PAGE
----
In this exclusive extract from her book, ‘Kareena Kapoor Khan’s Pregnancy Bible’, the actor shares how she ate simple, home cooked meals through her pregnancies, as well as indulged her cravings
My two pregnancies were completely different from each other. But there was one common strand that ran through both of them — my obsession with pepperoni pizza! Whenever we went out with friends, it was a given that I would eat pepperoni pizza. My friends would sit across the table from me — watching in disbelief (and probably embarrassment) as I demolished one pizza after another.
All that salt intake took its toll. In my last trimester during both pregnancies, I got bloaty under the eyes. My fingers swelled up so much that I couldn’t take off my ring. I wisened up the second time around though and took off my rings by my eighth month. Forced to choose between my pepperoni and my wedding ring, I chose pepperoni!
Mind you, I am very health conscious usually. I never add extra salt to my homemade salad. I know it’s not great for me. And if I fed into my cravings on one day, I would try to be super healthy for the next two days. But then I’d fall off the wagon again. I guess there is no pregnancy without cravings.
What I ate in a day
Now I wasn’t all pizza through the nine months and did also try and eat as well as possible. When I first began working with my nutritionist Rujuta Diwekar, she got me to start the morning with a banana and I’ve stuck to that. It is excellent for your iron and potassium requirements. So my day always, always begins with one banana and five almonds. This has never changed, whether or not I’m pregnant.
Breakfast was typically poha, upma or two idlis. It is the most basic Indian diet — and I can’t live without it. I made a diligent effort to stick to smaller meals (or portions), especially in my first five months during both pregnancies.
Food was how I bonded with my closest friends through both my pregnancies. While Taimur’s time was all about eating out and travelling, my second pregnancy was a little more homebound, owing to the pandemic. When I wasn’t working, we would plan many long and elaborate lunches at one home after another where I would decide what I wanted to eat and my friends would do a potluck. One would bring her awesome sambar, and the other would do her amazing potatoes. A chaat meal at my house would mean absolutely every favourite chaat item, made by my cook at home from scratch; nothing was store-bought!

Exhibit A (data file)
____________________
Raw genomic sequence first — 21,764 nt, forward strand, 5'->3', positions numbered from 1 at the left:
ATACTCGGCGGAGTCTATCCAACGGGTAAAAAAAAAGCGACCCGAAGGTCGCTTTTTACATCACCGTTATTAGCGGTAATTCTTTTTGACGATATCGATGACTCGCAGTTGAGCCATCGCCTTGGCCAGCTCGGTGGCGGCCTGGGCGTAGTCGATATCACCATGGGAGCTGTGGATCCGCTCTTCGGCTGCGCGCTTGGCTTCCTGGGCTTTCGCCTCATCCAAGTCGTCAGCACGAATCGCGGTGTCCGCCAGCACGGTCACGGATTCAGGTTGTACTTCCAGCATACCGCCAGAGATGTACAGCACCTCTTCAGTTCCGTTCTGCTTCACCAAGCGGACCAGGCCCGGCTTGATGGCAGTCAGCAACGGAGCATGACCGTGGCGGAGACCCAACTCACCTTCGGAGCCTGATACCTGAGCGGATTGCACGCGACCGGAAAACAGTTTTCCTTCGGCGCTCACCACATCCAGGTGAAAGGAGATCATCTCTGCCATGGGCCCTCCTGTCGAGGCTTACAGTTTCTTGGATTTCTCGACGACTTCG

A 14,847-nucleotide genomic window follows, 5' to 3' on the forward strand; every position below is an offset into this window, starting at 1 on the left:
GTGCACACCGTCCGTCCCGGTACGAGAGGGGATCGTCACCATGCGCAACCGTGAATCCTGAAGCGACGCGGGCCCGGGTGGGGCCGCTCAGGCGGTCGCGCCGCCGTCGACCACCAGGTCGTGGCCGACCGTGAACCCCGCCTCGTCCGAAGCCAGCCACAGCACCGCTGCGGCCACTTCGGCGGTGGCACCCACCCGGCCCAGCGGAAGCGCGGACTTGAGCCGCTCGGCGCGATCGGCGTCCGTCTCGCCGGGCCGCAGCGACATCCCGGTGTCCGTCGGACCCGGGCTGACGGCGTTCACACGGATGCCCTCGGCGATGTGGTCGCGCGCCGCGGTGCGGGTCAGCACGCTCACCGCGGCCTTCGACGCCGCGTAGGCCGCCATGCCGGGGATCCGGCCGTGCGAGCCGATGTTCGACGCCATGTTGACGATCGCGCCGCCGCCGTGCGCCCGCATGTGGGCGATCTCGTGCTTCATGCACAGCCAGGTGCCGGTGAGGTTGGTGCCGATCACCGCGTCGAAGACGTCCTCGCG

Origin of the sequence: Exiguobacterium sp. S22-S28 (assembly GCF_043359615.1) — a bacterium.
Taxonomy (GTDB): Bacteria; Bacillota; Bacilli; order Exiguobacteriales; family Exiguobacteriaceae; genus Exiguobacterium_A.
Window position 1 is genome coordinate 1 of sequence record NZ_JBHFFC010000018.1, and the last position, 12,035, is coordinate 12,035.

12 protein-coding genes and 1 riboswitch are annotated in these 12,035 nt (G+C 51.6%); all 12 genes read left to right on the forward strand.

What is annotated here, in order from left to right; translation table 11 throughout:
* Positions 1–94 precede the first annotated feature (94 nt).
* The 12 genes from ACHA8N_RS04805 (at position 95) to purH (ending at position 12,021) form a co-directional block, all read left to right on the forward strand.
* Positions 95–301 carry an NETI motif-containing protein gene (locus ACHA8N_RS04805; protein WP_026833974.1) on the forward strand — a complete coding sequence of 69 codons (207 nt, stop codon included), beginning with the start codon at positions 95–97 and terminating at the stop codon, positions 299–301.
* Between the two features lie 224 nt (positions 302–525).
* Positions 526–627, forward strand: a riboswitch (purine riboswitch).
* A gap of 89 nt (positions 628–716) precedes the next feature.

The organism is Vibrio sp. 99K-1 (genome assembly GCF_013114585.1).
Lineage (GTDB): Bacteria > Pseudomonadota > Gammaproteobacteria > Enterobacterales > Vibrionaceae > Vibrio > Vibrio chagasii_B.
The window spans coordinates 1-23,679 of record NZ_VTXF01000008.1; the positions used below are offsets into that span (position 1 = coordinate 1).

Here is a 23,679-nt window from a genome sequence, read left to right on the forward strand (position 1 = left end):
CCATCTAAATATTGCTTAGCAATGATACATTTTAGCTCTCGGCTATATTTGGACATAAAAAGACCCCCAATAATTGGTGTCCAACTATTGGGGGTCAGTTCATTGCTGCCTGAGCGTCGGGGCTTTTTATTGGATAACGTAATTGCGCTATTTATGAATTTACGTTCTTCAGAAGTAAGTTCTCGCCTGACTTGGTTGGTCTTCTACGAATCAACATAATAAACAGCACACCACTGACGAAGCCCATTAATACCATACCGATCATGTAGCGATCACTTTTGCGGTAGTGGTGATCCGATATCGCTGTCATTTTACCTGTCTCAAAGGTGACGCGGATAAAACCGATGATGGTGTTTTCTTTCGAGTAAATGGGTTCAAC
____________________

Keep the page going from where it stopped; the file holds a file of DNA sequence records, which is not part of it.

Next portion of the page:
Let me tell you I am a proper Punjabi at heart. I love my Indian food and need my roti, dahi, dal, sabzi every day. That’s been my lunch for years. I eat everything from lauki and turai to karela and baingan. I had a lot of south Indian food cravings (like sambar-rice or dahi-rice with grated cucumber). I also ate a lot of simple Maharashtrian dishes, such as varan-bhaat. I prefer my food cooked in mustard oil or half a teaspoon of homemade ghee. And I make an effort to try different oils round the year.
For dinner, it was usually fish or chicken (with a little smattering of red meat) with rice, maybe with a vegetable side dish. I moved between brown rice, quinoa, white rice and, on occasion, pasta for dinner.
When Saif is in the kitchen
- Saif is a really good cook. He cooked me Chinese, Thai and Malaysian and was in the kitchen twice or thrice a week, when he was not working. He did a lot of cooking during the second pregnancy in particular. The pandemic made him an even better chef! I like eating his meals because he has a light hand when it comes to seasoning and I especially love his healthy mustard chicken and a chilli chicken he makes with brown rice. This is his habit round the year, you should know — it wasn’t a special treat for his pregnant wife!
When the craving hits
Throughout my pregnancies, a glass of chaach or a fruit for the 4 to 6 pm snack craving was my thing. It’s healthy, sure; but I also found that when I ate a fruit, I didn’t miss my afternoon caffeine kick. It’s a trick I used on myself!
Fortunately for me, I had no sugar cravings — except for maybe that occasional scoop of chocolate ice-cream. Dessert has never been my thing. My sister, on the other hand, can sit in front of the TV with a big piece of chocolate cake and truly savour every bite.
My only after-dinner sweet treat — and that too not every day — would be simple homemade yoghurt in which I mixed chopped dates, cashews, pistachios and raisins. It was good for me and for my baby and was great for dealing with a spot of indigestion too.
Apart from trying to eat healthily every day, I didn’t have any special pregnancy food hacks. I did have one great pregnancy food — a mutton and paaya soup made by my cook at home. I had it once a week, if not more. It’s basically a hearty stock complete with the trotters and meat and it really strengthens the bones. As you know, a baby is predisposed to suck calcium off your bones, when it is in short supply. I was always wary about keeping my energy levels up, especially as I worked throughout both my pregnancies.
I didn’t drive myself nuts and start eating and drinking foods to promote lactation. My mother and grandmother did try to push post-delivery ghee, besan and gond ladoos on me. Culturally, we have so many post-baby traditions when it comes to food. It’s all really wonderful, and I know it comes from the heart but the gond ladoos were too heavy for me — I just couldn’t do it!
I believe it is too tough to follow a pattern set by someone else and it’s best to create your own good habits that feel like something you can follow. In any case, each pregnancy will be its own journey — I say this from experience. So whenever anyone tried to lecture me — ‘this is how you should eat/drink/behave’ — I would just listen with one ear and take it out from the other.
Edited excerpt from Kareena Kapoor Khan’s Pregnancy Bible, published by Juggernaut.